Bloomington-Normal was an important stop along Route 66 during its heyday, and as the famous highway grew in popularity it became congested – especially through cities and towns where local and cross-country traffic mixed.  Even before the interstate system debuted, which would largely supplant Route 66, many bypasses were constructed around the cities and towns Route 66 passed.  One such bypass, known as Beltline Road (later renamed Veterans Parkway), circumnavigated around Bloomington-Normal to the east, and opened in the 1950s, a full decade before Interstates 55 and 74 were built around the cities to the west. 

As Route 66 became obsolete for cross-country trips, supplanted by Interstate 55 and subsequently removed in this area by the late 1970s, it became a mostly local thoroughfare and Bloomington-Normal’s dominant retail strip.  In 1967, the Eastland Mall opened along this strip at the corner of Route 66 and IL 9.  Expanded through the years, Eastland Mall is the biggest and only enclosed mall in Bloomington-Normal, but this wasn’t always the case.   

In the mall-crazy late 1970s, a developer decided that one mall wasn’t enough for little Bloomington-Normal, and made plans to build a second enclosed mall on the same strip.  Located just a mile north of Eastland Mall along Veterans Parkway/Old Route 66, the College Hills Mall opened in August 1980 with anchor Carson Pirie Scott and a single-level T-shaped corridor of stores. The second anchor, Montgomery Ward, opened about a month later, also in 1980, and a third anchor, Target, opened in 1982. 

Only about 60 percent the size of Eastland Mall, College Hills Mall never had the same cachet of stores, but it served as a successful ancillary to it for a number of years.  An anchor change occurred at College Hills Mall in 1989 when Peoria-based Bergner’s purchased Chicago-based Carson Pirie Scott.  Because Bergner’s did not want to operate two adjacent stores in such a small market, the Carson’s at College Hills was closed in favor of the extant, larger Bergner’s at Eastland.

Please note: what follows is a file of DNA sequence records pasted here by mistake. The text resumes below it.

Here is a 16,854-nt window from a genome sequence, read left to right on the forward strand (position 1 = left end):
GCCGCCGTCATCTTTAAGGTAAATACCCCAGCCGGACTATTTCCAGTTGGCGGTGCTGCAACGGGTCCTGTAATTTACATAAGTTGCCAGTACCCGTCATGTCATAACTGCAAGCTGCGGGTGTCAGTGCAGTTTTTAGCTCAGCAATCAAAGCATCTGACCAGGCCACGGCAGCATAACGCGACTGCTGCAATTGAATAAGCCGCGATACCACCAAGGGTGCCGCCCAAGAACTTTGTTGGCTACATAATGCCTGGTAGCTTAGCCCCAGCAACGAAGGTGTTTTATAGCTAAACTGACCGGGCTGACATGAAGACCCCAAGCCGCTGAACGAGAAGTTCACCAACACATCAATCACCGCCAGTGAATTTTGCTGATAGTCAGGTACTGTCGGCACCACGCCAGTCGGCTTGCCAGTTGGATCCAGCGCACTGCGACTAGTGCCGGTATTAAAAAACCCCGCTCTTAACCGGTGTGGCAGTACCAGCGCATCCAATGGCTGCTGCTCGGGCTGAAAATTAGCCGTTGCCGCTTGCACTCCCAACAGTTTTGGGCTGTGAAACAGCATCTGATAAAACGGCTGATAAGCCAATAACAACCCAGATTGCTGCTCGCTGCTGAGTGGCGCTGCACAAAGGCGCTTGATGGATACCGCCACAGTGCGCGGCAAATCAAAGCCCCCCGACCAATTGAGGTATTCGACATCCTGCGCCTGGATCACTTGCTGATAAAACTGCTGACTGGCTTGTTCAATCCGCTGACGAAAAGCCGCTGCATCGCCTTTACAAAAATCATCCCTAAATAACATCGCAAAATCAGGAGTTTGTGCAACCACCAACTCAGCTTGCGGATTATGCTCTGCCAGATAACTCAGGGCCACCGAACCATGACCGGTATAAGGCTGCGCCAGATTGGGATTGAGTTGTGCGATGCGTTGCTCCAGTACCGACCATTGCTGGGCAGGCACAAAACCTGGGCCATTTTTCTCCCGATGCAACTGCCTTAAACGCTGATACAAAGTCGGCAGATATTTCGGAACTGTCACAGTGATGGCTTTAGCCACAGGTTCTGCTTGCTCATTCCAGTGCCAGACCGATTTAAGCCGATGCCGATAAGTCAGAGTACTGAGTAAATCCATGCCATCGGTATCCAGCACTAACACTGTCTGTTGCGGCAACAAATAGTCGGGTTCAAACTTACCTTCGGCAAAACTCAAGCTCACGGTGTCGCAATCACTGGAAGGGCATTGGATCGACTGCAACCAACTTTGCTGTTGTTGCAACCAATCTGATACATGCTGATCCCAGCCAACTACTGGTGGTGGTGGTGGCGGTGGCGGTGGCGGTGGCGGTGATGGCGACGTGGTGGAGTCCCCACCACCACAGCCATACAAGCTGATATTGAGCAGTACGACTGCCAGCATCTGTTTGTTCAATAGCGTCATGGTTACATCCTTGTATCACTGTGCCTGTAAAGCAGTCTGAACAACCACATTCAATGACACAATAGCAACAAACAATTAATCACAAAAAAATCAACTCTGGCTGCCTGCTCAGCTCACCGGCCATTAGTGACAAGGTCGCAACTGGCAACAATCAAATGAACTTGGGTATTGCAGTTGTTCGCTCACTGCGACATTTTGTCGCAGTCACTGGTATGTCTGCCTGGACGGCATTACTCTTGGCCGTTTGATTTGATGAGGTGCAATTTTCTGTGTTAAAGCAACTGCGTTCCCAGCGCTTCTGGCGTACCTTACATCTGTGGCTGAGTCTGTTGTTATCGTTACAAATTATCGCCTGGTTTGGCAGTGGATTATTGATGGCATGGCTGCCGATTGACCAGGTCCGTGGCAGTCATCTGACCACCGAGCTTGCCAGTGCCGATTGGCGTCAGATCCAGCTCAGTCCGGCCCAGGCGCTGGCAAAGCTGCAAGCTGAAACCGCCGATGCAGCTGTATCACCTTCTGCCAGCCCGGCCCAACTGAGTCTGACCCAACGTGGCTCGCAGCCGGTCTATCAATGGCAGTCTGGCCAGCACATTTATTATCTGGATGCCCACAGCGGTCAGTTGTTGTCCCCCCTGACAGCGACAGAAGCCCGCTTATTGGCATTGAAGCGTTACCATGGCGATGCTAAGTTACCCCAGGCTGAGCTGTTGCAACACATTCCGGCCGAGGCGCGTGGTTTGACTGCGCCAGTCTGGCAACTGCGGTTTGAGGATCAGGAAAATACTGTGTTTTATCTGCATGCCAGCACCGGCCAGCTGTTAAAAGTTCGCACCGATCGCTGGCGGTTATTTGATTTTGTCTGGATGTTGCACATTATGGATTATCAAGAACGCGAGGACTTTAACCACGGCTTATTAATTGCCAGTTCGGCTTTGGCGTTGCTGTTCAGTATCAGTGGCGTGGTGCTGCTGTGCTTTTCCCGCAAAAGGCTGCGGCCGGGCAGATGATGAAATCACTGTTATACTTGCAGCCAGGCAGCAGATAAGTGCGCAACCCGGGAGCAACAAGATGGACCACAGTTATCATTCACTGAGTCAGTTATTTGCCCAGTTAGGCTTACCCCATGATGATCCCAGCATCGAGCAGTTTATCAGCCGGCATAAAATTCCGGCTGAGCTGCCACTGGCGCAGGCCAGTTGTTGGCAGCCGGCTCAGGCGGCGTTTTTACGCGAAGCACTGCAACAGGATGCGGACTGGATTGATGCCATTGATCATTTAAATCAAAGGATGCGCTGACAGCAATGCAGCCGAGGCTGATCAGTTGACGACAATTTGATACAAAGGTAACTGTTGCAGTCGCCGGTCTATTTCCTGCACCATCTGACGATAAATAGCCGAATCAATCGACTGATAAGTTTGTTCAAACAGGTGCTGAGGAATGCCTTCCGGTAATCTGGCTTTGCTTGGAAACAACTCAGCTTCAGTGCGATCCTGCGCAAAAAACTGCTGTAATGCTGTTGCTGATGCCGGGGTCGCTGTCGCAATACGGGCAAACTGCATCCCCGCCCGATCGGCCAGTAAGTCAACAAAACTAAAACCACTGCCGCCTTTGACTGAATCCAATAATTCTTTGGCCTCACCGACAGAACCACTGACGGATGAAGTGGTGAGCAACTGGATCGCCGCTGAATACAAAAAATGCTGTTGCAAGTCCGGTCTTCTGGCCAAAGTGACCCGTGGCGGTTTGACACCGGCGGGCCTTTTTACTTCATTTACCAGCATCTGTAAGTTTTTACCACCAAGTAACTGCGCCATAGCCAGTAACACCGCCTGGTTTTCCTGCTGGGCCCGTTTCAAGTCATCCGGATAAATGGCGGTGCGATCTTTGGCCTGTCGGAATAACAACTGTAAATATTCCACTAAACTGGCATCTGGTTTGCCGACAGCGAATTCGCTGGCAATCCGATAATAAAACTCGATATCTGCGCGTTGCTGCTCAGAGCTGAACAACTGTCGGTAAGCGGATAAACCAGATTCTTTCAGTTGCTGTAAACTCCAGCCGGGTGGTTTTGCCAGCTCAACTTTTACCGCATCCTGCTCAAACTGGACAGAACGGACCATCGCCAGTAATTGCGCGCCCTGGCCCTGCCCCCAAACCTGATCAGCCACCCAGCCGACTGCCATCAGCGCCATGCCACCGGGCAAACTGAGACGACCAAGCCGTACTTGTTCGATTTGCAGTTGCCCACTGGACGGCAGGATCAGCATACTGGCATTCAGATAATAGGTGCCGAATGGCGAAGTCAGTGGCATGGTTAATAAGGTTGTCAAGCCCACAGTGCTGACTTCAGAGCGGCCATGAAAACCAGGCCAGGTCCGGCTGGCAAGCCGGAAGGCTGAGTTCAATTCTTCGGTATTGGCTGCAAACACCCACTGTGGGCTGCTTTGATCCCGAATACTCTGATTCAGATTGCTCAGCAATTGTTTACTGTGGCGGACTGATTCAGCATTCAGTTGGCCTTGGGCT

Following the departure of Carson’s at College Hills Mall, management quickly found a replacement for the space – Davenport, Iowa-based upscale department store Von Maur.  For those unfamiliar with Von Maur, it is considered in the same class and quality as Nordstrom and Lord and Taylor, a step up from Carson’s/Bergner’s.  A weird fit for an ancillary mall, it gave College Hills an upscale cachet that management thought might translate into greater success. 

Unfortunately, though, the location of Von Maur at College Hills Mall did very little to upscale the mix of stores there.  In fact, during the 1990s, the mall began a slow period of decline, and finished the decade in extremely poor shape.  In the early 90s, College Hills Mall had a decent mix of stores, including MC Sports, Kay-Bee Toys, Waldenbooks, Spencers, The Buckle, Foot Locker, and Champs Sports.  But the loss of a department store anchor and a change of ownership in 1997 brought an irreversible decline from which College Hills would not recover.   

In 1997, Montgomery Ward exited the mall amid a round of closures and in 1999, a Hobby Lobby crafts store was brought in to replace it.  Discounter Stein Mart moved into the middle of the mall, taking a few dead store spaces in 1997, but this move turned out to be an unprofitable mistake for the chain and it closed in 2000.  Meanwhile, many of the aforementioned national chains closed and were not replaced due to lacadaisical remote management by the Chicago-based owner of the mall.

By the 2000s, College Hills Mall was in serious decline with many vacancies as in-line stores closed and weren’t replaced.  Many of the stores relocated down the street to the larger, more successful Eastland Mall, which completed an expansion in 1999, adding a Famous-Barr anchor.   By mid-2004, only 11 tenants remained at College Hills Mall, including the three anchors, Target, Von Maur, and Hobby Lobby, with Radio Shack, Payless Shoes, Bath & Body Works, GNC, Christopher & Banks, Diamond Dave’s Mexican Restaurant, and some local stores among the remaining that were left. 

In 2004, ownership changed again and the College Hills Mall was purchased by Peoria-based Cullinan Properties, who had recently developed the successful Shoppes at Grand Prairie outdoor mall in Peoria in 2003.  Given the sad state of College Hills, Cullinan decided to demolish the existing mall and develop another lifestyle center.  The enclosed mall’s last day was June 30, 2004, when the interior corridors were sealed until demolition began a short time later.  The anchors – Target, Hobby Lobby, and Von Maur – remained open and continue to operate today in their original buildings.